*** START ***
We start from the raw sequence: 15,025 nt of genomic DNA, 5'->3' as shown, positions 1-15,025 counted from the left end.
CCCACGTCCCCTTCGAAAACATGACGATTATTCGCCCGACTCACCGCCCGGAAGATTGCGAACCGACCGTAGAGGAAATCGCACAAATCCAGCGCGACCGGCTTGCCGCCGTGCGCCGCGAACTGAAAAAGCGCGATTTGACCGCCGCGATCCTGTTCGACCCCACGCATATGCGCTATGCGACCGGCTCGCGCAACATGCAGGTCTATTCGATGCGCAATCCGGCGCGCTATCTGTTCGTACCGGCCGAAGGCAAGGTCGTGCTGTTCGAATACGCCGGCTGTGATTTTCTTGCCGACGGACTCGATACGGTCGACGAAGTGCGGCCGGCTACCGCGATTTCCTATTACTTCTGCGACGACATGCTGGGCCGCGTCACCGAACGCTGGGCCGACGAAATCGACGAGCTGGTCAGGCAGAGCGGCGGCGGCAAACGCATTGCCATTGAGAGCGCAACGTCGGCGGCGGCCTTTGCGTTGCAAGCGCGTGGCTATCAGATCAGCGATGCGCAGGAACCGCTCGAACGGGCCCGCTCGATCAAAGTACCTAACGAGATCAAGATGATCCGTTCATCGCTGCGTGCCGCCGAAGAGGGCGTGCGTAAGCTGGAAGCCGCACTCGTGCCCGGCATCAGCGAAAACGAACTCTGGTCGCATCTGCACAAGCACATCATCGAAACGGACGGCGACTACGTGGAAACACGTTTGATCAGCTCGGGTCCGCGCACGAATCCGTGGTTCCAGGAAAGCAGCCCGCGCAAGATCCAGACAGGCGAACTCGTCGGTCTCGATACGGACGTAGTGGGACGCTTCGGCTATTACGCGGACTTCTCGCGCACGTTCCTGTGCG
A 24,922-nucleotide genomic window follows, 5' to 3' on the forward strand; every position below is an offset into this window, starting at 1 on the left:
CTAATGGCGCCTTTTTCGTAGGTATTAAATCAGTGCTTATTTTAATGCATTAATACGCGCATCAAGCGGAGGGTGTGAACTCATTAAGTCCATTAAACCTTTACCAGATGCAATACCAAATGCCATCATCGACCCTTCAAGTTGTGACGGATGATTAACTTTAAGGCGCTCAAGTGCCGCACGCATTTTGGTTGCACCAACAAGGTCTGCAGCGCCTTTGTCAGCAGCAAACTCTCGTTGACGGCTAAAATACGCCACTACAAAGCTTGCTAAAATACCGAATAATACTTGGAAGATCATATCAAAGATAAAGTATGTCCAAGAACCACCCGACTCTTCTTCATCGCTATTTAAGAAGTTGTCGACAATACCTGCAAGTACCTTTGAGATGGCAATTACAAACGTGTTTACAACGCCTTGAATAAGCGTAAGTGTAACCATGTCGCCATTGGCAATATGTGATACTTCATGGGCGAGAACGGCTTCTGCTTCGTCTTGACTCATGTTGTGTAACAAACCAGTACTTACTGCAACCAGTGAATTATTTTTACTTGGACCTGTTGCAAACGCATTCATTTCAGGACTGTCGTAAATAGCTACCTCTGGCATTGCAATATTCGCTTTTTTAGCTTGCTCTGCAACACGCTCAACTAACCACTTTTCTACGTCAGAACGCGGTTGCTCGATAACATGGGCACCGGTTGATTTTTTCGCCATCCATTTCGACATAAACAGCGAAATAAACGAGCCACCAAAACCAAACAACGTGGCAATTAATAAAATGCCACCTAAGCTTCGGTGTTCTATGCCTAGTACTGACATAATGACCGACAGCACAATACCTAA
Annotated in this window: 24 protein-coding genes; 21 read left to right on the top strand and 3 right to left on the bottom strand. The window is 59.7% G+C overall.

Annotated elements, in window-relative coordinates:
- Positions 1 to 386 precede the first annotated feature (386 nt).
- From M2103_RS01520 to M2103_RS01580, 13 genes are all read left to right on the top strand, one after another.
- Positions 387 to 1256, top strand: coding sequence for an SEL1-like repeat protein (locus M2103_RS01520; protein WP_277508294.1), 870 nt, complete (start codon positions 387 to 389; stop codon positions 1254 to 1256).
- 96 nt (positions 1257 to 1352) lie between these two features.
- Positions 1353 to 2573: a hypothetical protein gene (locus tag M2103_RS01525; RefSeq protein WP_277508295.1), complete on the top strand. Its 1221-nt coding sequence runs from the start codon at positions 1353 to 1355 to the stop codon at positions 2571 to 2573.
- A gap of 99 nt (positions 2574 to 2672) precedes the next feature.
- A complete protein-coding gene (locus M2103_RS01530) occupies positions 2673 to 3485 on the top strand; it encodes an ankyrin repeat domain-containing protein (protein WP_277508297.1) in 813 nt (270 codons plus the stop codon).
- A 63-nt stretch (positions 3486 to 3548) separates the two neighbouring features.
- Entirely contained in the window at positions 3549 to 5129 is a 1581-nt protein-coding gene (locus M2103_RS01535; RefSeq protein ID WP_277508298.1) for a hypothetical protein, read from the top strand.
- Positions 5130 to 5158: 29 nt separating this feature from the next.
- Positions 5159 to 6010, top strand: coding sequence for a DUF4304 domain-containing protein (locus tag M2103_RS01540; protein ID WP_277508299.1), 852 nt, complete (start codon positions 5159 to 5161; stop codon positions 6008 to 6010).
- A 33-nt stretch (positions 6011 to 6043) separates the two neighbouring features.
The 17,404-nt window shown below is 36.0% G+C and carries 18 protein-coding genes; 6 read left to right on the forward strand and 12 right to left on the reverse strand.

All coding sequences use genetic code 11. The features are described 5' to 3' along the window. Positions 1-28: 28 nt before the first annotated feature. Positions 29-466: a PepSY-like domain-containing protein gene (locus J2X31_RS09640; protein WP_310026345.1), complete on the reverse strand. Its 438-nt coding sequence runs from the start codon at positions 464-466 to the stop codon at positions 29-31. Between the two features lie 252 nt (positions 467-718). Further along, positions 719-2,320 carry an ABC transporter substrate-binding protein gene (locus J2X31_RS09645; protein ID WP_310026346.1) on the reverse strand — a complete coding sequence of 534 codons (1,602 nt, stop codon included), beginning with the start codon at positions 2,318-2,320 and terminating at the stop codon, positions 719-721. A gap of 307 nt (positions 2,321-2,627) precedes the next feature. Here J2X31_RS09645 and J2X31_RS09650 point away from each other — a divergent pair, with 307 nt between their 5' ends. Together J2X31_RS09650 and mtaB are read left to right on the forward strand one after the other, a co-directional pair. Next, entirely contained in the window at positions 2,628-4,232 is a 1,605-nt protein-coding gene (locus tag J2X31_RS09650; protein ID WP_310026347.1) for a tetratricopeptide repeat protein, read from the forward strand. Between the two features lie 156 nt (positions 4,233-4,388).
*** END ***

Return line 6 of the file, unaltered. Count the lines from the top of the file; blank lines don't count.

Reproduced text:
Annotated elements, in window-relative coordinates: